7. Institute physical security measures
The presence of physical security barriers like locked offices, guards, combination locks, and plain-view video cameras are great determents to information thieves, particularly insiders. Have your employees and visitors have ID badges that indicate they are permitted to be in classified areas. Use access readers and biometric devices at entry ways to read those badges and ensure their authenticity. Also, be aware of the proper disposal of trash and the threat of "dumpster divers." This must be done even if you have effectively shredded all your unused proprietary documents.
8. Computer security
Make sure that your IT department installs firewalls and uses encryption keys. Only give out user names and passwords to cleared individuals. Have your employees report lost portable devices like company laptops and PDAs. Implement redundancies and offer electronic back-up systems, preferably off-site, for added protection. Also safeguard your software source code for databases and other electronic networks to make sure that hackers cannot overwrite it.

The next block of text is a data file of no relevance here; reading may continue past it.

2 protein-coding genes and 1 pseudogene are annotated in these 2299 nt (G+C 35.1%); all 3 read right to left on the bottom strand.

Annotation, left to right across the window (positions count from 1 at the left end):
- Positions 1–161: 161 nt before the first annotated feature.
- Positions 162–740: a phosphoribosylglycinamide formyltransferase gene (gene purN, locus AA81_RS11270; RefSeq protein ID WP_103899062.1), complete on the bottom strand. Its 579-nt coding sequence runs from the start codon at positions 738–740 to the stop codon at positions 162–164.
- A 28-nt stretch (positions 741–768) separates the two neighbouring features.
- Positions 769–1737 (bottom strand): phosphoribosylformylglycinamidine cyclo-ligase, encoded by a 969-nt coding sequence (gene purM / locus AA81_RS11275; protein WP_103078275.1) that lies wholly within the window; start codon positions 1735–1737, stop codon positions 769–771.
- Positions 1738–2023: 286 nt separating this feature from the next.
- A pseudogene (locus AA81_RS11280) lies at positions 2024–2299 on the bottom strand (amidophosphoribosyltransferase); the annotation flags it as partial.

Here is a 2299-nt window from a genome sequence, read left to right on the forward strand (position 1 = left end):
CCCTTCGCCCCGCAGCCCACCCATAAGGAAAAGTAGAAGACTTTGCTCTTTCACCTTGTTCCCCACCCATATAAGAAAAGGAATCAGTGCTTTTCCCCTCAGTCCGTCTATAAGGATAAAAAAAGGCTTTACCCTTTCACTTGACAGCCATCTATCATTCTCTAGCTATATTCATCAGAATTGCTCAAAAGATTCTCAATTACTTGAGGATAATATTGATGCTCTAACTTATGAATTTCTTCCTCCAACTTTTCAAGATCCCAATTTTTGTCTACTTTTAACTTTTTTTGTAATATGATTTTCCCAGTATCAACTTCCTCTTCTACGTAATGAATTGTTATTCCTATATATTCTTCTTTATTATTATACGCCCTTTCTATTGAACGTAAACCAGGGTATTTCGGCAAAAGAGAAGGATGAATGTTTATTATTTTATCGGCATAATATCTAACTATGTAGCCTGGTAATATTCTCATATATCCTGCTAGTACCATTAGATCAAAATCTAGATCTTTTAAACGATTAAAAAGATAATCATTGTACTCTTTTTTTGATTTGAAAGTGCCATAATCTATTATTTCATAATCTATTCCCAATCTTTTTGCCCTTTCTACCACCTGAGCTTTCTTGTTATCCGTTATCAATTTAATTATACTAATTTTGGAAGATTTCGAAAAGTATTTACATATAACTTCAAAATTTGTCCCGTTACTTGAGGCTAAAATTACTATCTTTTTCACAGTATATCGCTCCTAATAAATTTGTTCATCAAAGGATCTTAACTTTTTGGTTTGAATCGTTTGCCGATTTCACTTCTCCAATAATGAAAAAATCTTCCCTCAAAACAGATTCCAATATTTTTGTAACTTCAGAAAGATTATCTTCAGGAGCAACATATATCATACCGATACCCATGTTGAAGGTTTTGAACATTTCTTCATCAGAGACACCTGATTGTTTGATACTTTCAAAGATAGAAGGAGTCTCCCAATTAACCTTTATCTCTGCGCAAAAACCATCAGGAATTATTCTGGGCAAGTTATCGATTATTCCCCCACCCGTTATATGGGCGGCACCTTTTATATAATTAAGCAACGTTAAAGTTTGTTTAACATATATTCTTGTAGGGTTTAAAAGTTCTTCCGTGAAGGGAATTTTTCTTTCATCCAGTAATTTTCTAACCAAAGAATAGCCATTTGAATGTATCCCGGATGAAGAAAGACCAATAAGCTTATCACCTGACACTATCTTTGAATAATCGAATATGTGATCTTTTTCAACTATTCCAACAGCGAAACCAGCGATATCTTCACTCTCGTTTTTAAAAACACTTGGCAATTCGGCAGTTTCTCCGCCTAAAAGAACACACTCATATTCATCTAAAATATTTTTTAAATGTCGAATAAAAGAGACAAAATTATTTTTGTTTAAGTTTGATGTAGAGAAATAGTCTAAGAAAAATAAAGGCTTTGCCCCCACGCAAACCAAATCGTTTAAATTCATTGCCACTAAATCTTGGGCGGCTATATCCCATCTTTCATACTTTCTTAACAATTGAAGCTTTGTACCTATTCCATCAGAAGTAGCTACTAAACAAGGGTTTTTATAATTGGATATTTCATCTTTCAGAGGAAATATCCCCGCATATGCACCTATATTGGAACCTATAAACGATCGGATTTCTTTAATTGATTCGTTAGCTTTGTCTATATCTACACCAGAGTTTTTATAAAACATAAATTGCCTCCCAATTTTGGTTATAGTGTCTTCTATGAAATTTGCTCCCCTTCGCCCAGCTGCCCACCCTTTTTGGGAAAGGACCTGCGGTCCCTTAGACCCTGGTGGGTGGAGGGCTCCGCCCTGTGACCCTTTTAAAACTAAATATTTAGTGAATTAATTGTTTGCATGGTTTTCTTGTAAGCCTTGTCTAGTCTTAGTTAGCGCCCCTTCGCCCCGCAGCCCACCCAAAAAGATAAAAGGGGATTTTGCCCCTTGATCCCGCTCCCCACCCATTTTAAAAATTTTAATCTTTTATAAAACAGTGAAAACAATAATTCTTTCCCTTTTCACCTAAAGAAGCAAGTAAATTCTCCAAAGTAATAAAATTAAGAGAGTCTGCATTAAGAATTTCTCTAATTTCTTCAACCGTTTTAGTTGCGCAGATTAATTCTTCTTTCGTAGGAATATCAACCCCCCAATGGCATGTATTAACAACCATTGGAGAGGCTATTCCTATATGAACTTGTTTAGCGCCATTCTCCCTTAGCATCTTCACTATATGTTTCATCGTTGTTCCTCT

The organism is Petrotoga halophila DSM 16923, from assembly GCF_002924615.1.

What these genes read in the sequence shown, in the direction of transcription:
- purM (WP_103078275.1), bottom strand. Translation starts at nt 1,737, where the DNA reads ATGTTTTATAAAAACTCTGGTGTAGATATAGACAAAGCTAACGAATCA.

9. Update technology and data security protocols
If computer systems are not upgraded and slowly become obsolete, you are just making the job of information thieves all the more easier. Make sure that access controls, authentication, and encryption are being handled by state-of-the-art technology to reduce your risk of intrusion and data misuse. Improvements to both hardware and software are necessary to help discourage economic warriors.
10. Create strong internal policies
Strong internal policies for intellectual property are incredibly integral to keeping you safe from information thieves. In addition to instituting an information protection program, also consider having third party companies store your intellectual property for you as a means of added security. High tech and low tech solutions are both necessary to successfully deter perpetrators from targeting you as a victim of corporate espionage.
Jason B. Lee is chief investment officer of Lee & Co., an independent investment banking and private equity consulting firm based in Washington, DC. Lee specializes in two very unrelated areas of financial management: investment analysis and information security protection.